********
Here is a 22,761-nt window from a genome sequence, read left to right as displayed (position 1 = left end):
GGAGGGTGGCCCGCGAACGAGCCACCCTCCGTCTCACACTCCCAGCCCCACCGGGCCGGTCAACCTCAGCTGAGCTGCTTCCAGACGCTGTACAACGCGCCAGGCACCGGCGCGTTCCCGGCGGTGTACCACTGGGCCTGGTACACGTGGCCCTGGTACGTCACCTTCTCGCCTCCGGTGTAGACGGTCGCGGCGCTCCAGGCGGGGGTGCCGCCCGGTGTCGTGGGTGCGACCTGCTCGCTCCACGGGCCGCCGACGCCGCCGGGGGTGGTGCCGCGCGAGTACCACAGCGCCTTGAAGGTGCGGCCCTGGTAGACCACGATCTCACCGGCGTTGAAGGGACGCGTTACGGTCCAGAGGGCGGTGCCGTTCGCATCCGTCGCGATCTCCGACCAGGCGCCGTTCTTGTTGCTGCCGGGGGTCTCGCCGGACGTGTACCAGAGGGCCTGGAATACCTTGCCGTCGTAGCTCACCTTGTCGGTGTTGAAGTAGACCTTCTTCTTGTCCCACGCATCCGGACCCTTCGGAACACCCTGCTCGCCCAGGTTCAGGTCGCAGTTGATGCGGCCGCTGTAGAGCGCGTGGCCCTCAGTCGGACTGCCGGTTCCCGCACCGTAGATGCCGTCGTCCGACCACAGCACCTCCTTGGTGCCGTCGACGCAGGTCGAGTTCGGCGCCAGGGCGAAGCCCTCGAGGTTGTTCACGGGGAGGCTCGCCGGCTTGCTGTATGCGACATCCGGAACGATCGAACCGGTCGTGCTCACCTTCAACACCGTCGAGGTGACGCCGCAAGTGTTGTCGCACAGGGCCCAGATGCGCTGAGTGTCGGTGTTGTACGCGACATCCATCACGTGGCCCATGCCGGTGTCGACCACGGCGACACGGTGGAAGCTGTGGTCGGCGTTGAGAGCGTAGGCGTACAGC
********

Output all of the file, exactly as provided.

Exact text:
Here is a 22,761-nt window from a genome sequence, read left to right as displayed (position 1 = left end):
GGAGGGTGGCCCGCGAACGAGCCACCCTCCGTCTCACACTCCCAGCCCCACCGGGCCGGTCAACCTCAGCTGAGCTGCTTCCAGACGCTGTACAACGCGCCAGGCACCGGCGCGTTCCCGGCGGTGTACCACTGGGCCTGGTACACGTGGCCCTGGTACGTCACCTTCTCGCCTCCGGTGTAGACGGTCGCGGCGCTCCAGGCGGGGGTGCCGCCCGGTGTCGTGGGTGCGACCTGCTCGCTCCACGGGCCGCCGACGCCGCCGGGGGTGGTGCCGCGCGAGTACCACAGCGCCTTGAAGGTGCGGCCCTGGTAGACCACGATCTCACCGGCGTTGAAGGGACGCGTTACGGTCCAGAGGGCGGTGCCGTTCGCATCCGTCGCGATCTCCGACCAGGCGCCGTTCTTGTTGCTGCCGGGGGTCTCGCCGGACGTGTACCAGAGGGCCTGGAATACCTTGCCGTCGTAGCTCACCTTGTCGGTGTTGAAGTAGACCTTCTTCTTGTCCCACGCATCCGGACCCTTCGGAACACCCTGCTCGCCCAGGTTCAGGTCGCAGTTGATGCGGCCGCTGTAGAGCGCGTGGCCCTCAGTCGGACTGCCGGTTCCCGCACCGTAGATGCCGTCGTCCGACCACAGCACCTCCTTGGTGCCGTCGACGCAGGTCGAGTTCGGCGCCAGGGCGAAGCCCTCGAGGTTGTTCACGGGGAGGCTCGCCGGCTTGCTGTATGCGACATCCGGAACGATCGAACCGGTCGTGCTCACCTTCAACACCGTCGAGGTGACGCCGCAAGTGTTGTCGCACAGGGCCCAGATGCGCTGAGTGTCGGTGTTGTACGCGACATCCATCACGTGGCCCATGCCGGTGTCGACCACGGCGACACGGTGGAAGCTGTGGTCGGCGTTGAGAGCGTAGGCGTACAGC